Search icon


24th Jul 2019

3 shocking moments from RTÉ Investigates – Creches, Behind Closed Doors

Olivia Hayes

It was harrowing to watch.

Tonight, the nation tuned into RTÉ Investigates – Creches, Behind Closed Doors.

The RTÉ Investigates team went undercover to look at standards of care in Hyde and Seek, a creche chain in Dublin.

The chain is owned and run by Anne and Peter Davy along with their daughter Siobhan. The company has four creches across Dublin City, catering for children from 3 months up to 12 years of age. One of these creches, in Glasnevin, was not registered with Tusla – the State body with responsibility for child protection – for a period of 14 months, RTÉ found. Hyde & Seek pleaded guilty to the non-registration at the Dublin District Court earlier this year.

But that was just the tip of the iceberg. As we saw from tonight’s documentary, the standards of care at Hyde and Seek fell far below recommended guidelines. From issues with food and fire safety to rough treatment, as a viewer it difficult to watch children being treated as they were.

These were three of the most chilling and shocking moments to come from tonight’s programme:


In a clip that was filmed by an undercover RTÉ researcher, we saw her being told to dilute the milk that was being given to the children to drink.

Within a few days of working in the Shaw Street branch, she reported that she was told repeatedly to water it down. “Half water, half milk.”

While Hyde & Seek stated in the documentary that the diluted milk was only given on one occasion, the undercover researcher claimed that she “saw multiple children have diluted milk.”

Later on in the documentary we saw that the creche had nutritious meal plans for every day of the week. Instead of following the meal plans, the children were fed easy alternatives.

In one unsettling scene, kids were given Tesco Instant Noodles, which retail for just 12c a pack.

Fire Safety

Another disturbing element highlighted in the documentary was how squashed the Sleep Room was. In both the Shaw Street branch and the Glasnevin branch, cots were squeezed in, leaving children and staff alike no space to move around. We saw a Sleep Room that was also used as storage, squeezing in boxes and spare furniture, as well as a clothes rack with wet garments hanging off it.

We also saw that fire exits in the Wobbler Room in Glasnevin were constantly blocked, especially during lunch periods.

Even though Hyde and Seek stated that fire drills are carried out once a month, the researcher who worked there claimed that no staff training was carried out and no fire drills took place.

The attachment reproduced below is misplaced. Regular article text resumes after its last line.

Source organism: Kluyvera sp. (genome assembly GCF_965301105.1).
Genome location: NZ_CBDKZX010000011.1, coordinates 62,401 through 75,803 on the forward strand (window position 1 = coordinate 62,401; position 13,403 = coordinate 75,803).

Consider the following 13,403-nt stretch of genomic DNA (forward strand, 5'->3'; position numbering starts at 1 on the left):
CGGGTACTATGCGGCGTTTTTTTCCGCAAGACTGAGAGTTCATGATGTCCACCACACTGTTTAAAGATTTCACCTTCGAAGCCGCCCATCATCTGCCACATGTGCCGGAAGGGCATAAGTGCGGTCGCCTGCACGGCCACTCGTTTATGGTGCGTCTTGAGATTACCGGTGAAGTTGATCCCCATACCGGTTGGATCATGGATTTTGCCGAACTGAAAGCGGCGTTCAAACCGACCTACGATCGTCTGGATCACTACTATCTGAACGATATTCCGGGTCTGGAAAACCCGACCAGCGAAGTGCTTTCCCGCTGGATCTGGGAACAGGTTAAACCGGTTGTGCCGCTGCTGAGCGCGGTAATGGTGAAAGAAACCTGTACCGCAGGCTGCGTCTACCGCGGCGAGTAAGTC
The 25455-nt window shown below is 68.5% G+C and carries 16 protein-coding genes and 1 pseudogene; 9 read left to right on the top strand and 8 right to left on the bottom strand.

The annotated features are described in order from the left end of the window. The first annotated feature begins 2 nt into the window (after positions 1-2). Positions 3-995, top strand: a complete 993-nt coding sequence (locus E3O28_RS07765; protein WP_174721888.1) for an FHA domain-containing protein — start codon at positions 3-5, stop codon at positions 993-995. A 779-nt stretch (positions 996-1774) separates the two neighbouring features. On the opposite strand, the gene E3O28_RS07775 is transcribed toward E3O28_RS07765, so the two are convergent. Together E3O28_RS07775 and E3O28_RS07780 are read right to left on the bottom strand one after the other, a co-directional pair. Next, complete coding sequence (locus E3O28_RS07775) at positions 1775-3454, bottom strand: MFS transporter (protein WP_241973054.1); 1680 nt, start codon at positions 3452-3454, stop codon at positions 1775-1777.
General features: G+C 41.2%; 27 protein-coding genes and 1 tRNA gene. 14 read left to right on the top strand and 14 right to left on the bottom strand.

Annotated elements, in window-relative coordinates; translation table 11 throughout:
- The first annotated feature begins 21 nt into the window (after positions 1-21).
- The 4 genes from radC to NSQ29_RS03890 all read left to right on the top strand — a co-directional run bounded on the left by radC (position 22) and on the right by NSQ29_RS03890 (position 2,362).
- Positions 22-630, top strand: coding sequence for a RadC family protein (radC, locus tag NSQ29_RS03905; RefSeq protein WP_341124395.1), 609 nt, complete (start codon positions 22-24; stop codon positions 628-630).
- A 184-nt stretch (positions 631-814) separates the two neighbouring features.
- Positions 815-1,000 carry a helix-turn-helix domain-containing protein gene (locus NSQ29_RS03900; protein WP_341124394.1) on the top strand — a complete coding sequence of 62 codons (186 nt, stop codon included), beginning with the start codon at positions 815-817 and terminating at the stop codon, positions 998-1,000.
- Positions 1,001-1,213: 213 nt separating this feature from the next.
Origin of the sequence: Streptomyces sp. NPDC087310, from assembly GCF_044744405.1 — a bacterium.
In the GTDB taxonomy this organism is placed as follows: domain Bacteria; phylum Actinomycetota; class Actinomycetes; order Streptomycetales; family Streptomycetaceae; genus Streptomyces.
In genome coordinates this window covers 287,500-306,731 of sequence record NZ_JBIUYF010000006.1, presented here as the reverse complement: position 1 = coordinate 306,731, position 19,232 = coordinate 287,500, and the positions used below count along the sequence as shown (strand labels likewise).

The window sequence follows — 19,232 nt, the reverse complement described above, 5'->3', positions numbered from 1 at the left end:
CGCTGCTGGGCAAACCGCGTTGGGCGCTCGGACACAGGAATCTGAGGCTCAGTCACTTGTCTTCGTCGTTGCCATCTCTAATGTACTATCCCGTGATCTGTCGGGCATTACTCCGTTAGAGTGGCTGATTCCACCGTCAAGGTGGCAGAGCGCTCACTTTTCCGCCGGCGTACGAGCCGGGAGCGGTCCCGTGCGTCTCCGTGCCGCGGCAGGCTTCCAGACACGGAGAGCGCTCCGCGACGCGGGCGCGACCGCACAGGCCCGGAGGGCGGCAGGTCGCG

Chartered Building Surveyor Kevin Hollingsworth, who was interviewed for the documentary, commented: “It’s just beggars belief to be honest, it’s straight forward common sense to not put a sleeping child directly across a fire exit.

“There is no possible way that one person could safely evacuate all those children.”

Anne Davy

As we saw at the end of part one, the Shaw Street branch of the Hyde and Seek chain is registered as a business name to Anne Davy. The Glasnevin branch is owned by Anne and her daughter Siobhan, while the Tolka Road branch is owned by Anne and her husband Peter Davy.

In 2004, Anne was convicted after staff left behind a three-year-old boy behind in a local playground.

In tonight’s documentary, we saw that Anne managed the Tolka Road branch on a daily basis, and scenes from this location were probably the most shocking to watch.

At the beginning of part three, we listened to Anne shouting at children. The voice-over then explained: “The poor practices we witnessed at this creche were not performed by care staff but by Anne Davy herself.”

We first saw Anne become annoyed at the children because a room was messy. We then heard her shout at them: “Don’t do that! Give me that back. I’m very annoyed. Jesus.”

When one of the children tried to get up from the ground, Anne was shown pushing them back down.

When the researcher was trying to put children asleep, Anne barked at her: “No! No! You have to be out in ten minutes… this is a business, not babysitting!”

When a baby cried and a worker tried to console them, Anne told her: “Please can you leave him out of your arms!”

We saw Anne putting children to sleep on their stomachs, even though it’s recommended that they sleep on their backs.

We saw her push a child’s head down time and time again even though they were sobbing.

We saw her cover a child’s eyes so they couldn’t look up at her.

We saw her roughly handling numerous children.

We saw her telling staff to lie in the required daily journals. “Pretend, ” she said. “Make it up.”

However, probably the most shocking revelation of the entire documentary was learning that Anne has acquired a 5th creche property in Dublin City Centre.

As RTÉ reported before the documentary was aired, Anne Davy is to step down from frontline childcare provision.